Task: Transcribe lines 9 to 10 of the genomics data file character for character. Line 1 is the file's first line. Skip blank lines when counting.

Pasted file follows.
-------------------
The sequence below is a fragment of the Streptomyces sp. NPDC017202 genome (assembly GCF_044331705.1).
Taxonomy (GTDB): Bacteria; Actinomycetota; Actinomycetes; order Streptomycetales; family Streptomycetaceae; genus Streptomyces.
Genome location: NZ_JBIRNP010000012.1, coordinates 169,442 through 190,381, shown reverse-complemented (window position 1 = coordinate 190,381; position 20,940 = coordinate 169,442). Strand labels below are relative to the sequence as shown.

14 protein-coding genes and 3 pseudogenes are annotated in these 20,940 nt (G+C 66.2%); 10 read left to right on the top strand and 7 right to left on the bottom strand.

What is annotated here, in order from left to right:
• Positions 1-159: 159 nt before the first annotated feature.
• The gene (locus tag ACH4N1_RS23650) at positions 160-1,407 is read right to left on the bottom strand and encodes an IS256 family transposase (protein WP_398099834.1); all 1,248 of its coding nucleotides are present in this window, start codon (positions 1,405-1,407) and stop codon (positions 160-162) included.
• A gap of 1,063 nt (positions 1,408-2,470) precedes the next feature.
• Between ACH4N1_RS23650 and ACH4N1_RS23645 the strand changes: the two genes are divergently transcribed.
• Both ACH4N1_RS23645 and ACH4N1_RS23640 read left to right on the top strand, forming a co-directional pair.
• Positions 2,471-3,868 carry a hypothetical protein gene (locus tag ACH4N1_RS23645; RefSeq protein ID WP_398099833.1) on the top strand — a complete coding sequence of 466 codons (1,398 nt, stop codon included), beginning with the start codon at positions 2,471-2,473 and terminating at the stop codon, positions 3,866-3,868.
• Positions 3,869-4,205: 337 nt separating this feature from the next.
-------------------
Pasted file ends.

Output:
• Between ACH4N1_RS23650 and ACH4N1_RS23645 the strand changes: the two genes are divergently transcribed.
• Both ACH4N1_RS23645 and ACH4N1_RS23640 read left to right on the top strand, forming a co-directional pair.